On top of that, cadets are having more and more say about where they are placed and what kind of ministry focuses they are gifted at. ten years ago Officers didn't have that say, and didn't find out where they were going until they heard it called out in front of the entire army world on the stage of the Albert Hall on their commissioning day.

It seems we're in a time of re-building as an army, so we can re-build with choices. We can re-build with one eye always looking over our shoulder to see the destruction and deterioration we've left in our past, or we can re-build with our eyes ahead, glimpsing into places where God is already at work and celebrating His goodness, and looking forward to the task we have been asked to be faithful in.

I naturally go for the 1st option but it doesn't seem to be working for me, so maybe God is trying to tell us that the race will be run with more endurance and stability if we press on, knowing what we know, but not dwelling on it.


Blogger Shaw Clifton said ... (4:24 PM) : 

Some interesting points made here and i will certainly be adding these and some of my own to your personnel file.

I wonder if we should review our rotation selections for divisional placements in the near future...


Blogger Tim said ... (6:34 PM) : 

: )

Who actually goes through the trouble of setting up another account just so they can sign in as Shaw Clifton?

Crap. Wish I had thought of that.

Dibs on William Booth! : )


Blogger Larry said ... (8:59 PM) : 


I wonder if it is factual that we are in such a leadership vacuum that we think we need to move people every 4-5 years. Maybe the fact is that we are such a results now oriented people that we can't stick it through. I am not sure. I do know that most people do not want to move, but moves are often the result of a domino effect. This does not make it right. It is just the way it happens.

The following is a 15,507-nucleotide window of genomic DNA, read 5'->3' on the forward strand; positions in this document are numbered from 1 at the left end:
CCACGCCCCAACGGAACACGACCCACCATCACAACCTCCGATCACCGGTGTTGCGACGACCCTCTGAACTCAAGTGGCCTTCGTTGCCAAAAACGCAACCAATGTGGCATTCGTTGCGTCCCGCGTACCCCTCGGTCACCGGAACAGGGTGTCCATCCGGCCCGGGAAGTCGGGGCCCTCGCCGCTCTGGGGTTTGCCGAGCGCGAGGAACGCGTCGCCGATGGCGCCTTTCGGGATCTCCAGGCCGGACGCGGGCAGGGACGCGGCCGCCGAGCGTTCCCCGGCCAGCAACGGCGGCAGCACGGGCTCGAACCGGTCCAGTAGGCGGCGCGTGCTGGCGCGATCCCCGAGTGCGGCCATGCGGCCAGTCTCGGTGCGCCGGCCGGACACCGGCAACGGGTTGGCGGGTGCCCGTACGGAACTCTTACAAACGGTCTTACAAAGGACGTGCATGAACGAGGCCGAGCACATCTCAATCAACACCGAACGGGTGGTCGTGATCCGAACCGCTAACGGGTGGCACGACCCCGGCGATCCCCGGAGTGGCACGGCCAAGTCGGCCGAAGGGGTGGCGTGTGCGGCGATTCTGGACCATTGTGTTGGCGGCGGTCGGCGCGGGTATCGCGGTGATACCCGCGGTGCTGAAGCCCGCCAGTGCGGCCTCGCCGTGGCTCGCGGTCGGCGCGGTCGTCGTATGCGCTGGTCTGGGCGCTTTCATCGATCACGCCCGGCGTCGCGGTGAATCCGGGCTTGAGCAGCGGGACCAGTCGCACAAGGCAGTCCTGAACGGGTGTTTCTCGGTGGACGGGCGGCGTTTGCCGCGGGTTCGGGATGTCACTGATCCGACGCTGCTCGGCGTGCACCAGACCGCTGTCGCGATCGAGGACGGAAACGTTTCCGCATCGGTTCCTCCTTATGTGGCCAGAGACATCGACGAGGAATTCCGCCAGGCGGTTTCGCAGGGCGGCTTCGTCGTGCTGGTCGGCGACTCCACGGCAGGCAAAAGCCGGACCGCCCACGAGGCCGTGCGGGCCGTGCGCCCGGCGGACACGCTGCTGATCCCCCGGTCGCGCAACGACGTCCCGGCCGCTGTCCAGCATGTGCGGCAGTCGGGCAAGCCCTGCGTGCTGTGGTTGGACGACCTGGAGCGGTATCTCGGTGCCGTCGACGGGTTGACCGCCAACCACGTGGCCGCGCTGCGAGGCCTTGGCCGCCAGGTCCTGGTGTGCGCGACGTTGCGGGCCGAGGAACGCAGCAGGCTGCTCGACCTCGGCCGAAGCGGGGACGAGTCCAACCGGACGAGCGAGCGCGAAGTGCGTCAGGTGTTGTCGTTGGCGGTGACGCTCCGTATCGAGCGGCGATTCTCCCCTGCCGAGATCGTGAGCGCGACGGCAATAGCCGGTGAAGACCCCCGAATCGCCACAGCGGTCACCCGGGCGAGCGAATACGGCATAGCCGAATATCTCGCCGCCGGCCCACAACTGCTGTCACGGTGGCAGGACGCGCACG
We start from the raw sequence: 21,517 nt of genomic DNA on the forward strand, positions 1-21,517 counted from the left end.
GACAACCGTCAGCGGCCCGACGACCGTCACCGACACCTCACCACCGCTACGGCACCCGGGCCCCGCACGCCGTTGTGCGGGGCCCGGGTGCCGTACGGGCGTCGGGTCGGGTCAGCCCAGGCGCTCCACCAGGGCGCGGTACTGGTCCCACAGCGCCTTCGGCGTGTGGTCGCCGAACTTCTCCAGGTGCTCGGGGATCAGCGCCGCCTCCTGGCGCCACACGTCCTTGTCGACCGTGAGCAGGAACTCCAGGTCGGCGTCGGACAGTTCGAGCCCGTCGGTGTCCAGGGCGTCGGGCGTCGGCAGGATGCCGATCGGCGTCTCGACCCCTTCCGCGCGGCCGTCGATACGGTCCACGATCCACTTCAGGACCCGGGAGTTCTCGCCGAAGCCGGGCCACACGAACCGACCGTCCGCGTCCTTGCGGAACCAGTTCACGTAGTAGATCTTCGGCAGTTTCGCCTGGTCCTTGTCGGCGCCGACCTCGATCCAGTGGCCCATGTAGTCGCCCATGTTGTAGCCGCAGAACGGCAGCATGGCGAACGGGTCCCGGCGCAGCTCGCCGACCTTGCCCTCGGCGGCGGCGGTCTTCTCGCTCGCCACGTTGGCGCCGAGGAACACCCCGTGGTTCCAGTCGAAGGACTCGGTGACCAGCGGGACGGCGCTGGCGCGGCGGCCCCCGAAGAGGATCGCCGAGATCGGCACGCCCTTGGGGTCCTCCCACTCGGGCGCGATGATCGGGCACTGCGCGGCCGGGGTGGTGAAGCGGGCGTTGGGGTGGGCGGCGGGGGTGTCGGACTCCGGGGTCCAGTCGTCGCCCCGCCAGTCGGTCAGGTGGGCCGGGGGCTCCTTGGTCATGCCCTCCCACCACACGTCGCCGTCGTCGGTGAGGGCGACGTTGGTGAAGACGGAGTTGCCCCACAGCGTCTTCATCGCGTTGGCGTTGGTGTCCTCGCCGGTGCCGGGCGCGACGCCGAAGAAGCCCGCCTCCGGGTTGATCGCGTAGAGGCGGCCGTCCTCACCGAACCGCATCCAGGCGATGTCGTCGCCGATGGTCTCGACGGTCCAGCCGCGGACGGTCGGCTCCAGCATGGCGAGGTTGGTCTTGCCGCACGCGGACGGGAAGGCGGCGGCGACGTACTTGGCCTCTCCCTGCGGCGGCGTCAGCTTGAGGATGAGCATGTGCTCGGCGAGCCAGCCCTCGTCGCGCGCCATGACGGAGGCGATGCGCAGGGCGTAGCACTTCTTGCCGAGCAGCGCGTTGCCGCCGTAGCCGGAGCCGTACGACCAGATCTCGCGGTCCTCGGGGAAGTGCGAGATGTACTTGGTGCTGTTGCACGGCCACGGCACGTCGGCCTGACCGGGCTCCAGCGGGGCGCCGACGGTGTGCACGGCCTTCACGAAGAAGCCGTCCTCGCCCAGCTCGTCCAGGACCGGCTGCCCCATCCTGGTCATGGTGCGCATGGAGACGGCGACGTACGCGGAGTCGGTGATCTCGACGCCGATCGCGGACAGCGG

We are doing better. My parents were moved 4 times during my high school years. My sister and her husband are just finishing up 13 years in the corps they are currently in. So there are signs of progress


Blogger peter said ... (3:37 AM) : 

Someone once told me the constant moving was to 'keep the devil confused'. So aside from that I have never heard a convincing reason for all the moves.

I think the sad reality is thought that we have some officers who just can't handle a corps for very long, so instead of letting them kill one or two corps we shuffle them all over. Thus instead of sudden death for a number of corps around the world, we keep all of our corps in mediocrity, barely surviving, never thriving.

If things begin to thrive with an officer, we move them out asap hoping that they will do the same elsewhere in a struggling corps. All the while forgetting that change doesn't happen overnight and that it takes time for a corps to get used to an officer.

If the army is to see serious change and growth it needs to start leaving people where they are.

Definitly top three in things we need to change.


Blogger Bill said ... (1:44 AM) : 

Is it just moves that are the issue or the whole structure? I mean out here officers are not employees. We sign up and God calls the the Army.

My question: If God can call to the "Army" why can't God call to a specific ministry, skid row, college, suburban corps, ect?


Blogger Tim said ... (11:09 AM) : 

Good question Dave and, as somebody who came to the Army from another denomination, it’s a question that I have as well.